VANCOUVER, British Columbia (AP) – The veterans of Canada’s figure skating team grew up together, and together at the Pyeongchang Olympics, they’ll write the final chapter of their careers.
They’re hoping they’ve saved the best for last.
Led by 2010 Olympic champion ice dancers Tessa Virtue and Scott Moir, pairs partners Meagan Duhamel and Eric Radford, and Patrick Chan – all of whom plan to retire post-Pyeongchang – Canada heads into the Olympics ranked No. 1 in the world in the sport. And 17-skaters strong, Canada will field the largest team there.
“We have one of the strongest teams in Canadian skating history,” Radford said. “Each discipline has incredible talent, incredible skaters and athletes. And I think we’re very much all on the same page, which I really, really love. We’re a really strong, close-knit group, and we’re going to carry that energy, and I hope that it really helps us to have our best performances there.”
Figure skating is traditionally one of Canada’s strongest winter sports, with 25 medals, including four gold. This year’s team has amassed eight world titles, Chan and Virtue and Moir winning three apiece, and Duhamel and Radford claiming two. Ice dancers Kaitlyn Weaver and Andrew Poje have two world medals, and last spring, Kaetlyn Osmond and Gabrielle Daleman became the first Canadian women to share a world championship podium, winning silver and bronze.
The team was announced Sunday, a day after the Canadian Figure Skating Championships.
“When I look at the group up here on the stage, it’s pretty impressive,” said Mike Slipchuk, Skate Canada’s high performance director. “It’s going to be special. It’s going to be sad in a way, but special.”
Eleven team members have Olympic experience, compared to both the Vancouver 2010 and Sochi 2014 teams, which had just three skaters each with games experience.
Chan, and Virtue and Moir, made their Olympic debuts eight years ago in Vancouver. Sochi was an Olympic first for Duhamel and Radford. In the years since, they’ve combined to become the face of figure skating in Canada.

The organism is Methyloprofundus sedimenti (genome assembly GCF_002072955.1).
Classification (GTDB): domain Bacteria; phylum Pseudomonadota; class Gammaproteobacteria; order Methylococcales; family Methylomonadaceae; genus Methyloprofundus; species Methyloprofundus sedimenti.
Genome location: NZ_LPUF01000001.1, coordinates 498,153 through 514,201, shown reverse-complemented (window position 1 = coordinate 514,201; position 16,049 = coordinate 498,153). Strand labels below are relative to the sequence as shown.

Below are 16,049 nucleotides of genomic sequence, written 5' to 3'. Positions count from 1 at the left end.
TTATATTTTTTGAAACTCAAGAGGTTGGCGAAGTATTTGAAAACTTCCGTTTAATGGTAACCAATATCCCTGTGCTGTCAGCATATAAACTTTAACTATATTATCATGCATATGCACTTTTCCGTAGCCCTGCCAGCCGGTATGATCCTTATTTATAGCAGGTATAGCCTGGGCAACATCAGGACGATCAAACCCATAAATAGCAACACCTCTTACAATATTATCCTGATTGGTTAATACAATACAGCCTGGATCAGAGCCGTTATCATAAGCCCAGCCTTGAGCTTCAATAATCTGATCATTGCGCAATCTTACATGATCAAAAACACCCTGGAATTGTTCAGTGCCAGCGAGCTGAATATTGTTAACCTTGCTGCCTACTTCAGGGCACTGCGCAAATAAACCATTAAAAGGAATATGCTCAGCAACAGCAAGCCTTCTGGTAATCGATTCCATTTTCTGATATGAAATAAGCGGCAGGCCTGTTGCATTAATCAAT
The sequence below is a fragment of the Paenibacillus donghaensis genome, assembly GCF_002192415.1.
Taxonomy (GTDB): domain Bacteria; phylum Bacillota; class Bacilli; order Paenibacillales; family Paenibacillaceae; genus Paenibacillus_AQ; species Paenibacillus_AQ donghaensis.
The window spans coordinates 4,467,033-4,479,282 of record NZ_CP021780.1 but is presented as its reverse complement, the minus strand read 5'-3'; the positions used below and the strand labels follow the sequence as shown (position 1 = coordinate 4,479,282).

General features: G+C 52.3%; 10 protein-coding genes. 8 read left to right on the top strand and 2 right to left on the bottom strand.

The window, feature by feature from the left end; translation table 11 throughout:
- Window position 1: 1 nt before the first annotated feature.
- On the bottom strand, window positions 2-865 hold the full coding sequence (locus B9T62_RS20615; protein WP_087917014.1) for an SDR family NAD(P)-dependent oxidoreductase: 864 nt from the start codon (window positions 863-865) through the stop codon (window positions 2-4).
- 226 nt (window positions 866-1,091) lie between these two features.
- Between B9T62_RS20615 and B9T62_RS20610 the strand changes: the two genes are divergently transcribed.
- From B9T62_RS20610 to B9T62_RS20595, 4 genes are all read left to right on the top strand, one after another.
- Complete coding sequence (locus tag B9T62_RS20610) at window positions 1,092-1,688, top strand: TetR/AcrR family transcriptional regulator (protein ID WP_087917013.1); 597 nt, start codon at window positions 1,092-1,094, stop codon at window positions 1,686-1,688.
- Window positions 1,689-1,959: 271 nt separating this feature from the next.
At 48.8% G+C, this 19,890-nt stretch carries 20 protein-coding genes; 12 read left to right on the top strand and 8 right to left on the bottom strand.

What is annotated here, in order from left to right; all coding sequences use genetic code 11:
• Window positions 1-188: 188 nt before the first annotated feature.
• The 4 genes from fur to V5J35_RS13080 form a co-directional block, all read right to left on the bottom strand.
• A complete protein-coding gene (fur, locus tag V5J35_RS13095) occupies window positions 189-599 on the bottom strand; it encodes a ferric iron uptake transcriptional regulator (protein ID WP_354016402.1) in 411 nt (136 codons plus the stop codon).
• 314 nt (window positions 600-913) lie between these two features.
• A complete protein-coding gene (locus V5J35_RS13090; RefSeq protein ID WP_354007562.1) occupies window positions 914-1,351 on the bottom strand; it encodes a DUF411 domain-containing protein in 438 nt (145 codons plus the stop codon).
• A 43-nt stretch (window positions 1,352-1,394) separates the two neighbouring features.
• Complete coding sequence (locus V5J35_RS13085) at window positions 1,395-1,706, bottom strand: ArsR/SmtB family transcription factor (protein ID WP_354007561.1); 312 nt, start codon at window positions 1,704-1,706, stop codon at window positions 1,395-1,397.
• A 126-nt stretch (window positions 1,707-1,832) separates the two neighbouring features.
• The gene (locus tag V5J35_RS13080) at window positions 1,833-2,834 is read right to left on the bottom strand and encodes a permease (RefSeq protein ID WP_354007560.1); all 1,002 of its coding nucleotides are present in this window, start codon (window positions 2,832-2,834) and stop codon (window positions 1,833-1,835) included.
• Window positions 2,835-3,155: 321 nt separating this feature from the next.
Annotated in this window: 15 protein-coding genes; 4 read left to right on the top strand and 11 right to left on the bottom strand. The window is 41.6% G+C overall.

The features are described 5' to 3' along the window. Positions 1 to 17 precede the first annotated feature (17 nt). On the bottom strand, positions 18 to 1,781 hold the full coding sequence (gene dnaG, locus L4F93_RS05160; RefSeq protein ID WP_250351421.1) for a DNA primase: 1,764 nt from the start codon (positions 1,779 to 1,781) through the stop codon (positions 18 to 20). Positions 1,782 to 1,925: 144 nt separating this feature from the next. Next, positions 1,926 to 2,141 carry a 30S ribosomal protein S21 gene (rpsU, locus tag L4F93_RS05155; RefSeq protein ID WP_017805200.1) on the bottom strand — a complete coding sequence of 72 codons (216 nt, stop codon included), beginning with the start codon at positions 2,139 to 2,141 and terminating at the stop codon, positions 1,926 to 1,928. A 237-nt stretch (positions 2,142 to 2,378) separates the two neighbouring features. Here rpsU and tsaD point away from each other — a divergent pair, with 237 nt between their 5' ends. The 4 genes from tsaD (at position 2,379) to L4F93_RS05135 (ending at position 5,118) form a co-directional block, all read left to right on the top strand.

“It’s incredibly special, having grown up with so many of these skaters, having traveled together, and toured together and experienced so many firsts, first nationals, first world championships, first Grand Prix, first Olympics,” Virtue said.
“There are just so many bonding experiences, we’ll cherish those memories for such a long time. And there’s a certain understanding that they know exactly what we’re going through, and at a time like this, it’s really reassuring when you have the weight of the world on your shoulders.”
The strength in the Canadian team is its depth across the disciplines, with medal possibilities in all four for the first time in recent memory.
Virtue, 28, and the 30-year-old Moir will battle French duo Gabriella Papadakis and Guillaume Cizeron, who edged them at the Grand Prix Final, and a strong American contingent.
The 27-year-old Chan, rejuvenated by a recent move to the West Coast, hopes the medal podium is within reach against American Nathan Chen, defending champion Yuzuru Hanyu of Japan, and Javier Fernandez of Spain.
“If I deliver what I have, and I deliver the way I’ve been training kind of with this new sense of confidence in my skating, it will make my experience more enjoyable. I definitely can squeak in, I have that little glimmer of hope in my head,” Chan said. “Every Olympics we get surprises. We always end up having someone on the podium that we didn’t expect them to be. I’m hoping to be that person.”
Duhamel and Radford dominated pairs for two seasons, but are No. 3-ranked this year. They recently scrapped their free skate, resurrecting their 2016 world championship program to Adele’s “Hometown Glory.”
The Canadian championships made for a bittersweet week for the veterans, Radford said.
“If there’s anything better than having an incredible career, it’s going through it with your friends,” said the 32-year-old Radford. “They have really become more like a family, so many memories, so many years of coming through this amazing sport, having these moments, so many ups and some horrible downs, and we’ve always been there for each other.”
Moir echoed his sentiments.
“Very emotional this week, it added a lot of pressure as well,” said Moir. “I don’t remember ever being as sentimental as we were here. The hugs and a little bit of tearing up, it’s so real. We’re so lucky to be out at center ice and to be Canadian, to be a Canadian skater is very special.”
Figure skating in South Korea begins on Feb. 9, the same day as the opening ceremonies, with the team event.